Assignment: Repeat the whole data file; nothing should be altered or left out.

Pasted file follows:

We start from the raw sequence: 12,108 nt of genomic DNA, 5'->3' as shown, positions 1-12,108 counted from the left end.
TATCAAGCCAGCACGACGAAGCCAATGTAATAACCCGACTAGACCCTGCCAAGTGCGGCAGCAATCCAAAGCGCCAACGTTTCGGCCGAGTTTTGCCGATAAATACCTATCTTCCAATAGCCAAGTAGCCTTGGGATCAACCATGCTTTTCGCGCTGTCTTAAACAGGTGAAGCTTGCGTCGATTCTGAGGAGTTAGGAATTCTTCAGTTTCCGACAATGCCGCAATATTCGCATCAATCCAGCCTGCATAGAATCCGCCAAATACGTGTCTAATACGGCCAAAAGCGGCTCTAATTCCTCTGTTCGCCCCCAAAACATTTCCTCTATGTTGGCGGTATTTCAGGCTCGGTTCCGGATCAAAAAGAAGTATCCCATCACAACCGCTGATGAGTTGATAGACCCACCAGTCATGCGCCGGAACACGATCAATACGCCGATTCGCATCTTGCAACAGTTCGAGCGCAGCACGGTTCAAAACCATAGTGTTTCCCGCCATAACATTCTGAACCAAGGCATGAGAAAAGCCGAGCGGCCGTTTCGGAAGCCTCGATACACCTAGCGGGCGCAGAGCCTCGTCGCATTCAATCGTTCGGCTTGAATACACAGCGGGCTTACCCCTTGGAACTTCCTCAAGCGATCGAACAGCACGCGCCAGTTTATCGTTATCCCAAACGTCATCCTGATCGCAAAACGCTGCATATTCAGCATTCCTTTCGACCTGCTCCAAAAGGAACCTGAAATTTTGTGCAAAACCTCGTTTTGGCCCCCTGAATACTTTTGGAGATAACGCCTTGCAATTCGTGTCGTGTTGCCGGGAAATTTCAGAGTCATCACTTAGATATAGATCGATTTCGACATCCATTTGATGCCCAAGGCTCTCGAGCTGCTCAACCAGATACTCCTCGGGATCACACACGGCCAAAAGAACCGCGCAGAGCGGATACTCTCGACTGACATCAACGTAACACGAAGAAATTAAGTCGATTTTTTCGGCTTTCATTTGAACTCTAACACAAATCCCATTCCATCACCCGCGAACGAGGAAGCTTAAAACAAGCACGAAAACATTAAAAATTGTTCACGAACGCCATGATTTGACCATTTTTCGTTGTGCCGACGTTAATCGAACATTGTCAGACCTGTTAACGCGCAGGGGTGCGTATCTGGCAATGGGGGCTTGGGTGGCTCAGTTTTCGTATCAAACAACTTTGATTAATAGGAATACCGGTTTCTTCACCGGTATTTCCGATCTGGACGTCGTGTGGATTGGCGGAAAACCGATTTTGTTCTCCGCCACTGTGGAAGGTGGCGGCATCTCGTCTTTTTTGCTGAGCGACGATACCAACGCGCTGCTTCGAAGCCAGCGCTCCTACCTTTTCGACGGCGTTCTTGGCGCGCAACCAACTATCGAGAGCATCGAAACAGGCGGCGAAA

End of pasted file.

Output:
We start from the raw sequence: 12,108 nt of genomic DNA, 5'->3' as shown, positions 1-12,108 counted from the left end.
TATCAAGCCAGCACGACGAAGCCAATGTAATAACCCGACTAGACCCTGCCAAGTGCGGCAGCAATCCAAAGCGCCAACGTTTCGGCCGAGTTTTGCCGATAAATACCTATCTTCCAATAGCCAAGTAGCCTTGGGATCAACCATGCTTTTCGCGCTGTCTTAAACAGGTGAAGCTTGCGTCGATTCTGAGGAGTTAGGAATTCTTCAGTTTCCGACAATGCCGCAATATTCGCATCAATCCAGCCTGCATAGAATCCGCCAAATACGTGTCTAATACGGCCAAAAGCGGCTCTAATTCCTCTGTTCGCCCCCAAAACATTTCCTCTATGTTGGCGGTATTTCAGGCTCGGTTCCGGATCAAAAAGAAGTATCCCATCACAACCGCTGATGAGTTGATAGACCCACCAGTCATGCGCCGGAACACGATCAATACGCCGATTCGCATCTTGCAACAGTTCGAGCGCAGCACGGTTCAAAACCATAGTGTTTCCCGCCATAACATTCTGAACCAAGGCATGAGAAAAGCCGAGCGGCCGTTTCGGAAGCCTCGATACACCTAGCGGGCGCAGAGCCTCGTCGCATTCAATCGTTCGGCTTGAATACACAGCGGGCTTACCCCTTGGAACTTCCTCAAGCGATCGAACAGCACGCGCCAGTTTATCGTTATCCCAAACGTCATCCTGATCGCAAAACGCTGCATATTCAGCATTCCTTTCGACCTGCTCCAAAAGGAACCTGAAATTTTGTGCAAAACCTCGTTTTGGCCCCCTGAATACTTTTGGAGATAACGCCTTGCAATTCGTGTCGTGTTGCCGGGAAATTTCAGAGTCATCACTTAGATATAGATCGATTTCGACATCCATTTGATGCCCAAGGCTCTCGAGCTGCTCAACCAGATACTCCTCGGGATCACACACGGCCAAAAGAACCGCGCAGAGCGGATACTCTCGACTGACATCAACGTAACACGAAGAAATTAAGTCGATTTTTTCGGCTTTCATTTGAACTCTAACACAAATCCCATTCCATCACCCGCGAACGAGGAAGCTTAAAACAAGCACGAAAACATTAAAAATTGTTCACGAACGCCATGATTTGACCATTTTTCGTTGTGCCGACGTTAATCGAACATTGTCAGACCTGTTAACGCGCAGGGGTGCGTATCTGGCAATGGGGGCTTGGGTGGCTCAGTTTTCGTATCAAACAACTTTGATTAATAGGAATACCGGTTTCTTCACCGGTATTTCCGATCTGGACGTCGTGTGGATTGGCGGAAAACCGATTTTGTTCTCCGCCACTGTGGAAGGTGGCGGCATCTCGTCTTTTTTGCTGAGCGACGATACCAACGCGCTGCTTCGAAGCCAGCGCTCCTACCTTTTCGACGGCGTTCTTGGCGCGCAACCAACTATCGAGAGCATCGAAACAGGCGGCGAAA